5. Shape and second rise: Punch the dough down on a mat or board, knead for two minutes ('push' the dough away from you, fold it back on itself, turn a quarter turn, repeat), roll it out into an oval about 40cm x 20cm, and then roll it up into a big sausage shape (or shape it any other way you like - I don't think it matters too much - get creative!). Transfer to a bread tin or oven tray. Dampen the top with water and add sesame seeds (again, use whatever you like - we just happen to like sesame seeds), pressing them lightly onto the dough.  Cover and allow to rise again for at least two hours.

6. Bake: Preheat your oven to hot - mine goes up to about 250 deg C (a hot oven will allow the loaf to rise quickly by turning moisture in the dough into steam, before it forms the crust, so you get a nicely aerated and soft bread). Remove the cling wrap or tea towel, sprinkle on a little more water (this makes a lovely crunchy crust) and put the loaf in the middle of the oven. Bake for 6 minutes, and then turn the oven down to 200 deg C and bake a further 20 mins. Keep an eye on it the first time you bake it - all ovens are different, and you may need to adjust the timing a little.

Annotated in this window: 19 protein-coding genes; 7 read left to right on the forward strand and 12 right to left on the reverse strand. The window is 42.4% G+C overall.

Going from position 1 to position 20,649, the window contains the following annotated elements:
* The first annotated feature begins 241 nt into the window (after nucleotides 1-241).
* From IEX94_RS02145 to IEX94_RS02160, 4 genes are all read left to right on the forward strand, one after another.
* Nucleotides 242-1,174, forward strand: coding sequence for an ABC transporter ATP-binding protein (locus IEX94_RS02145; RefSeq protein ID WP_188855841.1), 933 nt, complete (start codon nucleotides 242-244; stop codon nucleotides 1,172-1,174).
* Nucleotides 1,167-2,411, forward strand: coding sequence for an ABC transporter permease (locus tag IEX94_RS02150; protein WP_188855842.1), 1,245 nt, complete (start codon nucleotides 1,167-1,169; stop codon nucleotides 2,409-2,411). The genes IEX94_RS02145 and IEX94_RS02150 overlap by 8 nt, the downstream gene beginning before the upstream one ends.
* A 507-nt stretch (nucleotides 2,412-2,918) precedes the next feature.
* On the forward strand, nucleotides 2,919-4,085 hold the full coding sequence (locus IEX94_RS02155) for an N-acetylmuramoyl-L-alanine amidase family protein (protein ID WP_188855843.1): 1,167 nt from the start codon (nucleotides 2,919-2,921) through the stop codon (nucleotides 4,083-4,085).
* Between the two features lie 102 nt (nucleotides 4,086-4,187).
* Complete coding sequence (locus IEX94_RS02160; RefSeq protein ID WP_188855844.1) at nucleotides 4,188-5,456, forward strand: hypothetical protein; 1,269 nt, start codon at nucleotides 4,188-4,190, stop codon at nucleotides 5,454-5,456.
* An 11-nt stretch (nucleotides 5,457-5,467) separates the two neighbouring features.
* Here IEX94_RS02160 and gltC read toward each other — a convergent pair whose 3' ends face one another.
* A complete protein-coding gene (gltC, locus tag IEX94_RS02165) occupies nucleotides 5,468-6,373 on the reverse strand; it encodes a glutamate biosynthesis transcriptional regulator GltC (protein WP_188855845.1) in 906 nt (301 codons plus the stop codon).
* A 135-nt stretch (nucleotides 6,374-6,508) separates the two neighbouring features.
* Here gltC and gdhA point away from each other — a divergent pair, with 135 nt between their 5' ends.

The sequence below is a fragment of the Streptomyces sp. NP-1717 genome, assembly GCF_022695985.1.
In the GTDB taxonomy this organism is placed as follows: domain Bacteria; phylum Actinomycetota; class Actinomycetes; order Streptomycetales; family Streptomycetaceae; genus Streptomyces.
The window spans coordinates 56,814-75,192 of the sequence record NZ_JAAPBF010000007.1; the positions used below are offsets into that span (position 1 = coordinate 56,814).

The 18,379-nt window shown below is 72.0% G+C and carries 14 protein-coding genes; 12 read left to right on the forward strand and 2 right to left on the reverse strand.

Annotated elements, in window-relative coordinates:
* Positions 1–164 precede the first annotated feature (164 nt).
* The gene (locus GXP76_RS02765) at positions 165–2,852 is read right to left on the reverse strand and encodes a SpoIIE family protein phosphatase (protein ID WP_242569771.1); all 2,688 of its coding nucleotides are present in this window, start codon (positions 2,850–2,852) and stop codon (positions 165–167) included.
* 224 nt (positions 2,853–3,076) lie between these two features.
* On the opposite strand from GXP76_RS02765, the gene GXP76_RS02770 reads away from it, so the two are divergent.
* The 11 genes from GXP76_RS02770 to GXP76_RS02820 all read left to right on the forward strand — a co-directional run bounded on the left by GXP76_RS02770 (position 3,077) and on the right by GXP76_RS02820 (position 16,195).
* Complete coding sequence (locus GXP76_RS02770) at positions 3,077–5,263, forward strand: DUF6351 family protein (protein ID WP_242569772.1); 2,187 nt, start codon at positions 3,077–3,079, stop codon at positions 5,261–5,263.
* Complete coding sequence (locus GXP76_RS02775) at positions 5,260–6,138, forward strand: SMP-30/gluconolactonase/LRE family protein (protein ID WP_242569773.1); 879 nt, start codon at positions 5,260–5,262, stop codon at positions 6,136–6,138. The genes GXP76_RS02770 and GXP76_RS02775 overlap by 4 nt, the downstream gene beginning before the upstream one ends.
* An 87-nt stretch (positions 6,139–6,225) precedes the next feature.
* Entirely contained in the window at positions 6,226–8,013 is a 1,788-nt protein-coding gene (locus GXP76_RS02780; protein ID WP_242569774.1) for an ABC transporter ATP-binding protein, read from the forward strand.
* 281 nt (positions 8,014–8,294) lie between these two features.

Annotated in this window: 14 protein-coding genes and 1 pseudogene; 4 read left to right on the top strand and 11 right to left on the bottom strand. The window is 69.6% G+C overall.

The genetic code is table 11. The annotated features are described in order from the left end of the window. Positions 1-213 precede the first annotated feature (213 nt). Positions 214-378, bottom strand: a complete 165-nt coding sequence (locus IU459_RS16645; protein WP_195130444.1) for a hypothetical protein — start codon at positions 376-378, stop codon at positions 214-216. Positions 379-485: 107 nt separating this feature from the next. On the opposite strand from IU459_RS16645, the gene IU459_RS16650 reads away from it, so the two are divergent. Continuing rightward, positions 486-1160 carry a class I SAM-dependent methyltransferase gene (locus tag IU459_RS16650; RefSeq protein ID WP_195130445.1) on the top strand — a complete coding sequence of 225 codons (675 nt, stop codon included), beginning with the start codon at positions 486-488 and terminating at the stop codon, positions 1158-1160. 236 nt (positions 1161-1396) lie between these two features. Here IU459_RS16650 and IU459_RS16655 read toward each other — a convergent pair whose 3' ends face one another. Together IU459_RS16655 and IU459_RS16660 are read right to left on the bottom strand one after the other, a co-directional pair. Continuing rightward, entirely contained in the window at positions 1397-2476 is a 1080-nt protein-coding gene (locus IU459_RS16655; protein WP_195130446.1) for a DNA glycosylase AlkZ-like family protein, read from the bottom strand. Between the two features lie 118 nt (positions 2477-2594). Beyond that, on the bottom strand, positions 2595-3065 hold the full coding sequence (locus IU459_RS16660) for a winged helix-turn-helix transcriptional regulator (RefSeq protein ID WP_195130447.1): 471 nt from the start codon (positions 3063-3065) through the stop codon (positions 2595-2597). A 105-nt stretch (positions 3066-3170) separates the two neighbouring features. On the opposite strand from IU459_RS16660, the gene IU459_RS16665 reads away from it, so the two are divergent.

When it's done, tip the loaf out into a cooling rack and WAIT: if you give it at least ten minutes to cool it will be much easier to cut. Then try not to eat it all at once :)

4 comments:

Apprentice Domestic Goddess said...

Thanks, K - my loaf is nice but not a huge hit :( . I don't think I got the oven hot enough at the start, then I overcooked it... but the sesame seeds are delish!

karen said...

It took me three goes to get it how we like it. This is the first homemade bread (machine or hand made) the kids would eat as sandwiches, so it was worth persevering.

Jenny Woolf said...

From slinging it all in the breadmaker to proper bread recipes - you're turning into an artisan baker!

I'm doing it the other way round. As I fail to make progress on hand baking, I'm thinking more and more about getting a breadmaker!

karen said...

The Thermomix certainly makes it easier, and this recipe is a real winner. This is the first homemade bread the kids will use for sandwiches, and it makes lovely rolls too.